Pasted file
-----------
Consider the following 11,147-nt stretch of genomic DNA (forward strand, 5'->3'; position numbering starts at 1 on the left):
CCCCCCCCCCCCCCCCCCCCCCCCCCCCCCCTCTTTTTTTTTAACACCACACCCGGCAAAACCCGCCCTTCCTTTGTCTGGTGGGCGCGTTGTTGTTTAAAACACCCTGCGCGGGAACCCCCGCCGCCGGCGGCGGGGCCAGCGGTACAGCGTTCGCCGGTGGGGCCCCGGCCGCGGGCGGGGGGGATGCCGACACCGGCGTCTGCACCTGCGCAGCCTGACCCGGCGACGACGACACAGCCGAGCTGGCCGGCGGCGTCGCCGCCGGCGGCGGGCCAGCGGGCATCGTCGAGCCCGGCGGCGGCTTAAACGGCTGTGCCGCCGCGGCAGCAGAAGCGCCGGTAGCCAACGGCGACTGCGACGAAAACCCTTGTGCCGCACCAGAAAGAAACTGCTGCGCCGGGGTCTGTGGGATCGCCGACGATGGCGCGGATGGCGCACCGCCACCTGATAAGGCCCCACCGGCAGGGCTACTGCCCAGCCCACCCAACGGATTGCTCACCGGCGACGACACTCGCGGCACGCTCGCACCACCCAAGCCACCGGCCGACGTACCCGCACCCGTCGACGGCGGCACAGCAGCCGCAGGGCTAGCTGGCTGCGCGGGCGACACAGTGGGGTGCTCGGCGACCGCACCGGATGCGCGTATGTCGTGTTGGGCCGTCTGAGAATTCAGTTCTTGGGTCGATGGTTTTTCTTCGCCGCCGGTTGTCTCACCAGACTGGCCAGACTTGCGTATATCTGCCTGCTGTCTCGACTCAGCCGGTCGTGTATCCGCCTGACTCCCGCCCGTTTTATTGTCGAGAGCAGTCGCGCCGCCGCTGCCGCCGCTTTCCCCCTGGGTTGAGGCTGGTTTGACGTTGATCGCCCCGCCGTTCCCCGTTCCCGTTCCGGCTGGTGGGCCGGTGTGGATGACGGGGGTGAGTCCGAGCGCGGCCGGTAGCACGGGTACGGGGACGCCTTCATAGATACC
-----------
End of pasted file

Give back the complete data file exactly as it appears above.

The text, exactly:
Consider the following 11,147-nt stretch of genomic DNA (forward strand, 5'->3'; position numbering starts at 1 on the left):
CCCCCCCCCCCCCCCCCCCCCCCCCCCCCCCTCTTTTTTTTTAACACCACACCCGGCAAAACCCGCCCTTCCTTTGTCTGGTGGGCGCGTTGTTGTTTAAAACACCCTGCGCGGGAACCCCCGCCGCCGGCGGCGGGGCCAGCGGTACAGCGTTCGCCGGTGGGGCCCCGGCCGCGGGCGGGGGGGATGCCGACACCGGCGTCTGCACCTGCGCAGCCTGACCCGGCGACGACGACACAGCCGAGCTGGCCGGCGGCGTCGCCGCCGGCGGCGGGCCAGCGGGCATCGTCGAGCCCGGCGGCGGCTTAAACGGCTGTGCCGCCGCGGCAGCAGAAGCGCCGGTAGCCAACGGCGACTGCGACGAAAACCCTTGTGCCGCACCAGAAAGAAACTGCTGCGCCGGGGTCTGTGGGATCGCCGACGATGGCGCGGATGGCGCACCGCCACCTGATAAGGCCCCACCGGCAGGGCTACTGCCCAGCCCACCCAACGGATTGCTCACCGGCGACGACACTCGCGGCACGCTCGCACCACCCAAGCCACCGGCCGACGTACCCGCACCCGTCGACGGCGGCACAGCAGCCGCAGGGCTAGCTGGCTGCGCGGGCGACACAGTGGGGTGCTCGGCGACCGCACCGGATGCGCGTATGTCGTGTTGGGCCGTCTGAGAATTCAGTTCTTGGGTCGATGGTTTTTCTTCGCCGCCGGTTGTCTCACCAGACTGGCCAGACTTGCGTATATCTGCCTGCTGTCTCGACTCAGCCGGTCGTGTATCCGCCTGACTCCCGCCCGTTTTATTGTCGAGAGCAGTCGCGCCGCCGCTGCCGCCGCTTTCCCCCTGGGTTGAGGCTGGTTTGACGTTGATCGCCCCGCCGTTCCCCGTTCCCGTTCCGGCTGGTGGGCCGGTGTGGATGACGGGGGTGAGTCCGAGCGCGGCCGGTAGCACGGGTACGGGGACGCCTTCATAGATACC